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Praise, Scorn For Accusations Against Georgia President

Irakli Okruashvili at a press conference in Tbilisi on September 25 (ITAR-TASS) September 26, 2007 (RFE/RL) -- "The fairy-tale man," a "frustrated, vulgar patriot" -- these are just some of the labels that former political allies have attributed to Irakli Okruashvili, once a prominent member of the Georgian administration, now a radical opposition figure.

His supporters, on the other hand, have characterized him as a "brave man," "a real Georgian," and a "courageous fighter." Dozens today joined Okruashvili's newly founded opposition Movement for a United Georgia today.

In the period between the 2003 Rose Revolution and his exit from politics in 2006, Okruashvili held numerous senior posts, including prosecutor-general, interior minister, and defense minister.

Okruashvili left politics one year ago and went to live abroad. But on September 25, he staged a dramatic comeback -- at a press conference, which was followed by a lengthy interview aired live on Imedi television, Okruashvili made a series of grave accusations against President Mikheil Saakashvili and his administration.

Planned Sensational Killings

He accused Saakashvili of ordering killings: Okruashvili said he was personally ordered by the president to liquidate Badri Patarkatsishvili, a business tycoon and co-owner of Imedi. According to Okruashvili, the president had "a concrete plan," and wanted to get rid of Patarkatsishvili "the same way" as Rafiq Hariri, the former Lebanese prime minister, who was killed in a car-bomb attack."

Okruashvili also accused Saakashvili of ordering an attack on an opposition parliament deputy, Valeri Gelashvili, who was beaten by armed men in Tbilisi in 2005.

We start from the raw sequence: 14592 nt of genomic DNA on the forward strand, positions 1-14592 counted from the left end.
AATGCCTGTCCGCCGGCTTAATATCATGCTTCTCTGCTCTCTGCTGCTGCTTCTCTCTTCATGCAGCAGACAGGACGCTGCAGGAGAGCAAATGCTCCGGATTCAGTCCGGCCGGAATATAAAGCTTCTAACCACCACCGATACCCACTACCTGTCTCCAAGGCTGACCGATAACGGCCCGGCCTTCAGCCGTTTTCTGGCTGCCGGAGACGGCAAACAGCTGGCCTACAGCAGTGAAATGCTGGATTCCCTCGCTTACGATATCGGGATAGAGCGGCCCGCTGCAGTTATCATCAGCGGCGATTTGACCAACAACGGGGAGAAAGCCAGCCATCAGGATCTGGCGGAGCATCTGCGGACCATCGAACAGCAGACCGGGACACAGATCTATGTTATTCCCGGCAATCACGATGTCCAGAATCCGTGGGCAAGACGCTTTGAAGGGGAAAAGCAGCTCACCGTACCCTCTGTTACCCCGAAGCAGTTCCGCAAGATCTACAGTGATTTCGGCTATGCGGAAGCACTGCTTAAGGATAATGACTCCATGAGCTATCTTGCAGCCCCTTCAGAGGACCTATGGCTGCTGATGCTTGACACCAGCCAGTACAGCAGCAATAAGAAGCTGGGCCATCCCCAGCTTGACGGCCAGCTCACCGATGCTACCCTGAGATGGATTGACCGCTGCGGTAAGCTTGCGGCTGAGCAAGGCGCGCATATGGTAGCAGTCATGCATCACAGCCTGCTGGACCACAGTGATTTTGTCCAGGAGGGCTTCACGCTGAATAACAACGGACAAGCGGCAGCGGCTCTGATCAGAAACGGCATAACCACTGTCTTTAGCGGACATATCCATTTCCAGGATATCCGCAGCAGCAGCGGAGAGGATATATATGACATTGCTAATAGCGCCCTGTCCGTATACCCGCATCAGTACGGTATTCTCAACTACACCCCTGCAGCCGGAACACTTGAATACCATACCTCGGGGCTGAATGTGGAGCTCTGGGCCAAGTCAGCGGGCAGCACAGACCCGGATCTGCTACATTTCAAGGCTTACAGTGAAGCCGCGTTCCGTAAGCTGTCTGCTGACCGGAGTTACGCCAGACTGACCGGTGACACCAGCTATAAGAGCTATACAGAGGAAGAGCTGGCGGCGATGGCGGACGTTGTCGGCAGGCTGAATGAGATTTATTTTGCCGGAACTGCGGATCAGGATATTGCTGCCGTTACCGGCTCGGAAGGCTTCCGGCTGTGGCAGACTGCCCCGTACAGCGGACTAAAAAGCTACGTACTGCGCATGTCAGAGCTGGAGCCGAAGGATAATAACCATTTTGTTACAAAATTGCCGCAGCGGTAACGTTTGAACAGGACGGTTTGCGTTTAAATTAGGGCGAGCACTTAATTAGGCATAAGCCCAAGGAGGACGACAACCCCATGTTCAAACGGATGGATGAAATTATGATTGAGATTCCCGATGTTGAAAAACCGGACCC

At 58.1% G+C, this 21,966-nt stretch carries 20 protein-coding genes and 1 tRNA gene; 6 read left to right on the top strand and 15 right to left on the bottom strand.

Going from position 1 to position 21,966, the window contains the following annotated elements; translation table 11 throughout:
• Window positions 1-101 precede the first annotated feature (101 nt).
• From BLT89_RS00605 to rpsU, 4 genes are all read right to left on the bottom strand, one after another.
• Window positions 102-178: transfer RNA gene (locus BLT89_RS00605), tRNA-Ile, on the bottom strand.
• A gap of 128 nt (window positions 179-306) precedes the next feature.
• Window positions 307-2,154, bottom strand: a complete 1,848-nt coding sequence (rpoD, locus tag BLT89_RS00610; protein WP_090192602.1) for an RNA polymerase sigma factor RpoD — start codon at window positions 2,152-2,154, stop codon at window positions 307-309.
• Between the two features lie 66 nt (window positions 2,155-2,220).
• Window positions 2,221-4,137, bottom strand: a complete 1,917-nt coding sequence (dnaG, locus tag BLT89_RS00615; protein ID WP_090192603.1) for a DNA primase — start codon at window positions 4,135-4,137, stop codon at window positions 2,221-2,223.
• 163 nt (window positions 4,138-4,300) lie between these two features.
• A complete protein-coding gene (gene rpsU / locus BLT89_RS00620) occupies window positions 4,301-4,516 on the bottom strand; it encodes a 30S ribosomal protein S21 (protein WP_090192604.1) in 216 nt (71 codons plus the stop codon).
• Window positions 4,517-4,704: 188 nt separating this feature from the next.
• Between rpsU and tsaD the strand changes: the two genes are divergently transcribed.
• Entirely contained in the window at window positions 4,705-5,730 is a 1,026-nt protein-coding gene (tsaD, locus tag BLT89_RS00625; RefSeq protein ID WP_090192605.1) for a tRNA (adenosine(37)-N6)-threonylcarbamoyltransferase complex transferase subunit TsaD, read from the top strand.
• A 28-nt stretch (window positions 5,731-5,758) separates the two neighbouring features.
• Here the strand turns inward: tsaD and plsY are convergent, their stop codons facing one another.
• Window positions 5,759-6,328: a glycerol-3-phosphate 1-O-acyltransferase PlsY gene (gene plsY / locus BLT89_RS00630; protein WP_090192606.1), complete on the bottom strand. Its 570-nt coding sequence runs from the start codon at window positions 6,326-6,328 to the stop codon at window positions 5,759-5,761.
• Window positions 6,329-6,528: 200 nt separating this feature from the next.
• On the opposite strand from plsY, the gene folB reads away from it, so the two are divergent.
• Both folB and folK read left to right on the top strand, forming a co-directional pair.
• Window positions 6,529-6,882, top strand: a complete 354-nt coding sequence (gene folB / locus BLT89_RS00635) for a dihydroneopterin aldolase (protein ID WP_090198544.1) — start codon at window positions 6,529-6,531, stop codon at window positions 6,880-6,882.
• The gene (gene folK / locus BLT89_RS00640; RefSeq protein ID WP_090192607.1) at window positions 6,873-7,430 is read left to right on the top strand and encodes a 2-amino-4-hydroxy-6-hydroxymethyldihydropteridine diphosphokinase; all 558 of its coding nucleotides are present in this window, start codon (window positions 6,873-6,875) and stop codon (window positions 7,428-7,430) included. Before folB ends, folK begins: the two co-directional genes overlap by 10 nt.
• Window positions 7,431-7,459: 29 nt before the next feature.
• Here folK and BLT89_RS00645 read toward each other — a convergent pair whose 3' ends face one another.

Perhaps the most sensational accusation made by Okruashvili was that evidence surrounding the death of the late Prime Minister Zurab Zhvania was fabricated.

Contrary to the official verdict -- which said that Zhvania died of carbon-monoxide poisoning caused by a faulty gas heater in an apartment -- Okruashvili said Zhvania's body was brought to the flat where it was later discovered. "I am not going to exploit this theme, and to say that Zhvania was for sure killed," he said. "I don't have this information. But I have other information -- his corpse was delivered to that flat."

Irakli Okruashvili also spoke about Saakashvili's "inability" to reclaim Georgia's lost territories, and his protective and corrupt policies toward his family members. He said that at one point, he had "almost returned one of [Georgia's] lost territories [to Georgia]," but because of "Saakashvili's incapability," he had to "back off." In 2004, Okruashvili launched an abortive attack in Georgia's breakaway province of South Ossetia.

Okruashvili also said he assumes responsibility for knowing all this and keeping silent -- until now, that is. He said he wanted to "unite Georgia" and this is why he did not voice his concerns.

Reactions Follow Party Lines

Members of the administration and the ruling party dismissed and ridiculed Okruashvili's statements. Nodar Grigalashvili, a deputy from the ruling National Movement party, said Okruashvili's claims were not even worth investigating.

"Now, let's imagine that suddenly you say that I am planning to dig a tunnel from Mumbai to London -- or that I have already done so," he said. "What are you going to investigate? I have not done this tunnel, there's nothing to investigate here."

But other politicians believe there should be an independent investigation. "If anyone suspects that Saakashvili was planning an attack on Patarkatsishvili, or that he killed Zhvania -- this will be proved true if the government refuses to launch an independent investigation," Kakha Kukava, an opposition deputy, said.

There has not yet been a response from Saakashvili, who is currently in New York at the UN General Assembly.